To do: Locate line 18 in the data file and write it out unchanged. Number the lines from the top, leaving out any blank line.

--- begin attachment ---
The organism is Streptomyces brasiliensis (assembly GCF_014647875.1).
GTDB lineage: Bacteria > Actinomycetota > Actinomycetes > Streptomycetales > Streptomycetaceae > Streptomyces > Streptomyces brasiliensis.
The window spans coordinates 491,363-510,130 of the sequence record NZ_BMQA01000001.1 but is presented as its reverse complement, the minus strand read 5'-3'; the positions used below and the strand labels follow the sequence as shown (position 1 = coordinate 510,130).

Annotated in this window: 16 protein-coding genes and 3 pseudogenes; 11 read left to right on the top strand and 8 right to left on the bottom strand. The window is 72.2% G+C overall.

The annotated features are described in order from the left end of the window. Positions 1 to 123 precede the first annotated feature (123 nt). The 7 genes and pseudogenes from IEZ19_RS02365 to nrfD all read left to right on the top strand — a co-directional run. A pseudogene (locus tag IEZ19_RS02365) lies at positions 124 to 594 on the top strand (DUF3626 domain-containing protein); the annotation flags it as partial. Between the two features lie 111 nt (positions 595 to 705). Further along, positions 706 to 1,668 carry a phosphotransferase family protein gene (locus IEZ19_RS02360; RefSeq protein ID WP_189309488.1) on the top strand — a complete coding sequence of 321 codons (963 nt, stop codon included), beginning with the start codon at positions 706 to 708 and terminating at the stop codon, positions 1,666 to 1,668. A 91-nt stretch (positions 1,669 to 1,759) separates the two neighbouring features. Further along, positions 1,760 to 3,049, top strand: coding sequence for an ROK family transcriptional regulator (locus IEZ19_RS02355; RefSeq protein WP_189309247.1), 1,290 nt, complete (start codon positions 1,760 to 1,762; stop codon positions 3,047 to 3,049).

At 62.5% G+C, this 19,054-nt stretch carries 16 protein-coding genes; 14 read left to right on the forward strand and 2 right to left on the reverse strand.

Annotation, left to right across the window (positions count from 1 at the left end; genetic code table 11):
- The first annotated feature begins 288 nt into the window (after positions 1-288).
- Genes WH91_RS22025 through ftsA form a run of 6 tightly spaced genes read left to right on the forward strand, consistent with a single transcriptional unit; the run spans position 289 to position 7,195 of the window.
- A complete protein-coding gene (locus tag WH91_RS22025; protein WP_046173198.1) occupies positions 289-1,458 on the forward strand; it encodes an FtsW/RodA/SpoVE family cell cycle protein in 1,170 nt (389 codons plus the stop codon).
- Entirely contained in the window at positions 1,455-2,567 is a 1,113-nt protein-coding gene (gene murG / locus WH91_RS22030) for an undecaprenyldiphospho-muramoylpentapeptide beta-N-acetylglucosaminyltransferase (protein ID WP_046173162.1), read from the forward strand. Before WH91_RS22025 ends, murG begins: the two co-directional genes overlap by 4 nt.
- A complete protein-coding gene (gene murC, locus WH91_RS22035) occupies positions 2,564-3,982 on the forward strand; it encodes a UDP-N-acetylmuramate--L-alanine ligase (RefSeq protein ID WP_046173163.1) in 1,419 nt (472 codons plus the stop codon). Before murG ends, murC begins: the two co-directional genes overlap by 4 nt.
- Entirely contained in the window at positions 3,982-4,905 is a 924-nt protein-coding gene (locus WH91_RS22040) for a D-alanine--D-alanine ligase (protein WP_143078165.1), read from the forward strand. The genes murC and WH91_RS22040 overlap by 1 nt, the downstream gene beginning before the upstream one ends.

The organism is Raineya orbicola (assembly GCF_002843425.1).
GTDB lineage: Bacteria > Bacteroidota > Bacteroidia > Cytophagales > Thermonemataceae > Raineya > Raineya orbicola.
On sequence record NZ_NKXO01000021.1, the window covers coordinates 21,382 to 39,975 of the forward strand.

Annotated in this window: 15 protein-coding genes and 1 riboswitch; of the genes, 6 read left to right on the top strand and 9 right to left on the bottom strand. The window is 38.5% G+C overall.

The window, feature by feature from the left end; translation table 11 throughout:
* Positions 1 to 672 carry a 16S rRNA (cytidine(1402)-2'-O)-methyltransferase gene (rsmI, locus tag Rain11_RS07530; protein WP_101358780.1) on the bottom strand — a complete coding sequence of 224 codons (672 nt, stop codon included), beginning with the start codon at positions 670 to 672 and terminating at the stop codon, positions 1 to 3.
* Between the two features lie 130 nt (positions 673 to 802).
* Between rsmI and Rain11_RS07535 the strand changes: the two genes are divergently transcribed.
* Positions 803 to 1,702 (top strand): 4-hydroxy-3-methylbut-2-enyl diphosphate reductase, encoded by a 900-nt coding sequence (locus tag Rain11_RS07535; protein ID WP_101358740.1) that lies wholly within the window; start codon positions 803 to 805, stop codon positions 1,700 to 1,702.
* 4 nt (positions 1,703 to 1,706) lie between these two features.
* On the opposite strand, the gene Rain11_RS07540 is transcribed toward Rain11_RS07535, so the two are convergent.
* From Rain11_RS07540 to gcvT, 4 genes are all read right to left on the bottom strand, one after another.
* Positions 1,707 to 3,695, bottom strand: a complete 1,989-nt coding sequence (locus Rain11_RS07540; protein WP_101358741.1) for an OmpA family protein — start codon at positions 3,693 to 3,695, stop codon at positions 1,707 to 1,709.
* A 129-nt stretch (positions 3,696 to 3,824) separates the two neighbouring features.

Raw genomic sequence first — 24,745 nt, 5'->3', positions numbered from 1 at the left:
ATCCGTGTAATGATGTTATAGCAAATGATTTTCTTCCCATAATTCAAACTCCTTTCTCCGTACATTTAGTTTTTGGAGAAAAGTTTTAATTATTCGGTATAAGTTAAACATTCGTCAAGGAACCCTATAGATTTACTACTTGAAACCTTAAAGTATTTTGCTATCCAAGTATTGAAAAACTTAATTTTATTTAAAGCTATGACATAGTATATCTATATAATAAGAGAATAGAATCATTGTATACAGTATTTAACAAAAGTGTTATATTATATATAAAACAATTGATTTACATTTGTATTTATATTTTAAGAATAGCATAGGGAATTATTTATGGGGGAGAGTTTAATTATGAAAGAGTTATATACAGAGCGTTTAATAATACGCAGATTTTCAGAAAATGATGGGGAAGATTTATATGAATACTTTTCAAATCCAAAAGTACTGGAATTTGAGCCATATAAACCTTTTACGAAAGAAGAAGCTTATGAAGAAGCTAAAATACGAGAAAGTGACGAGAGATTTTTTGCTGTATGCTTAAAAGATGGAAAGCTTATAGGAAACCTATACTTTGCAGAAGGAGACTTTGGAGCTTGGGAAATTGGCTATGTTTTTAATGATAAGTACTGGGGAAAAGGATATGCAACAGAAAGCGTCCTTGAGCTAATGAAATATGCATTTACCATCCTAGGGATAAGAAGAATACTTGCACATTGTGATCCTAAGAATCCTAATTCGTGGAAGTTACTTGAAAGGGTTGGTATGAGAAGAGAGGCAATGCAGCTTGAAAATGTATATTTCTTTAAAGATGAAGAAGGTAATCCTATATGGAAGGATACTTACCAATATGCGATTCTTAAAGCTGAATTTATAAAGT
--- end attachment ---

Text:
The window, feature by feature from the left end; translation table 11 throughout: